MapInfo tweaks product for better maps

MapInfo Corp. this month will unveil the latest version of its hallmark electronic mapping software, which company officials said will have more "sizzle" and offer federal users better database connectivity.The company will begin shipping the new software, MapInfo Professional 5.5, early next month and will give users a sneak peek at the product at a users' conference in Florida later this month.

Like other electronic mapping products, Professional enables users to create detailed electronic maps for showing everything from the demographics of congressional districts to the effects of pollution on a region's flora and fauna.

Andrew Dressel, company co-founder and director of the Professional product line, said the new product will have new functions that should make it easier for users to create maps and to make those maps more detailed and dynamic.

Moreover, Professional 5.5 will be able to connect directly to geographic data stored with Oracle Corp.'s 8i database server product. The current version of Professional is compatible with an older version of the Oracle product but requires a third-party software product.

That connectivity should make sharing data easier and more standard within an organization, Dressel said. "For mission-critical applications, it enables the data to be handled with all the industrial-strength capability of an Oracle server," he said. "All the clients can be sharing the same data; you don't have to distribute to different machines."

In addition, MapInfo has cleaned up minor problems with the product—problems that Dressel called "a little bigger than a bug." For example, Professional users now can save their printer settings for documents they have created. With previous versions of the software, users had to redo their printer settings each time they reopened the program.

Features that may be especially useful to federal users include new "hill shading" and "gridding" features, said Joe Kelly, program manager for MapInfo's public-sector market. Hill shading transforms a map's contour lines—the lines that denote terrain elevation—into shaded images, creating a 3-D effect that should enable users to easily gauge the height of a feature on a map.

Gridding enables users to assign or interpolate a value for each pixel, or each square, on a grid. With gridding, a user can create a color map to show, for example, temperature ranges for every point in the country, rather than for just a few cities, Kelly said.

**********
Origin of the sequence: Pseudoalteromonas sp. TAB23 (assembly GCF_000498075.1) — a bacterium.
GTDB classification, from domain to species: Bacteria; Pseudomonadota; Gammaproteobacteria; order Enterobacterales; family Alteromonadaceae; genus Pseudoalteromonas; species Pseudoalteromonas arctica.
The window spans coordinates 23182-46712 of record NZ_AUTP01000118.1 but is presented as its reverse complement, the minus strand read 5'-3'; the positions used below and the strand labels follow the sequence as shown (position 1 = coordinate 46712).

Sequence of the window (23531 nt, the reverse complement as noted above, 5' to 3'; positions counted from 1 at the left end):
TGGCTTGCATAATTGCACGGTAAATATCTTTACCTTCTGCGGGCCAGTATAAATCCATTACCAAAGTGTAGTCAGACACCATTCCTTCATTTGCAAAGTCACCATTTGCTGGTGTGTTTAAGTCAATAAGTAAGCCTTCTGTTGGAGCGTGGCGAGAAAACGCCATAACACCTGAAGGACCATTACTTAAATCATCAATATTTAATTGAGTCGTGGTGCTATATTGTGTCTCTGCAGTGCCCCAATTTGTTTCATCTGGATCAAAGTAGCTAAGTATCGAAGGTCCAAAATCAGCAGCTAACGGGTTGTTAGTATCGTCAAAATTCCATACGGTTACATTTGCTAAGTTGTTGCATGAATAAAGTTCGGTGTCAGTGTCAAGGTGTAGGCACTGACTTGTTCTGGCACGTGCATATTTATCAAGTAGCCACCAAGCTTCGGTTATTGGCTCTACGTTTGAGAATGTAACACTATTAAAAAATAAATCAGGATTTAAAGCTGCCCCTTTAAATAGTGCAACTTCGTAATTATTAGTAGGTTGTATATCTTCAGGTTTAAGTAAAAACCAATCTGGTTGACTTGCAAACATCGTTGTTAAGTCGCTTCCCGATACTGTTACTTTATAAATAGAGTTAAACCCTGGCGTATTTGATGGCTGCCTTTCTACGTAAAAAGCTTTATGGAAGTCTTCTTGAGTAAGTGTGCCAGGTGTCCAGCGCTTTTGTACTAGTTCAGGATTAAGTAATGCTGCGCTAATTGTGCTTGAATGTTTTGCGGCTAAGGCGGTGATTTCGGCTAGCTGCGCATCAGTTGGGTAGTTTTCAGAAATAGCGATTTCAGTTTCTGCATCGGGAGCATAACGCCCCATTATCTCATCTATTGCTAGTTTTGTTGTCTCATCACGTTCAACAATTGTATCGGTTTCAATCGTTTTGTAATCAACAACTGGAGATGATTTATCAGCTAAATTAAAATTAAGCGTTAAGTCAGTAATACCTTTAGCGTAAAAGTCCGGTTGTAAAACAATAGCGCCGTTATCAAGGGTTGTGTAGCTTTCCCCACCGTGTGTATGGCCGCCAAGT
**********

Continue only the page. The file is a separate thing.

The new release also comes with a data-compression application by LizardTech Inc. The tool compresses and saves images in the Multiresolution Seamless Image Database (MrSID) format, giving users high-quality compressed images that do not take up too much disk space, Dressel said. "Now we're embedding a lot of technology right in the box," Kelly said.

But there may be room for more embedding of technology.

Maj. John Ferrari, deputy director of the Office of Economic and Manpower Analysis at the U.S. Military Academy, said he uses a database product by SAS Institute Inc. with MapInfo Professional as part of an effort to measure the impact of Army personnel in regions of the country. But the two products do not work seamlessly. "The interaction between SAS [and MapInfo] is not very good," Ferrari said. "We sort of have to take the data, pull it back and crunch it out."

Robert Kugel, an analyst who follows MapInfo for First Albany Corp., said the company's approach to merge software applications with products—or to eliminate the need for additional software products such as middleware for databases—typifies a continuing goal in which the company is trying to make electronic mapping easy and more accessible—taking "mapping past being simply a desktop thing to being an enterprise solution."

Kugel said it has taken the company a couple of years to make its products more comprehensive, integrating several functions or software applications that bolster the core mapping software. And he said the company should benefit from the approach. "Their business ought to be accelerating over the next couple of years," he said.

MapInfo will sell its new product through the General Services Administration schedule for about $1,300 per copy.


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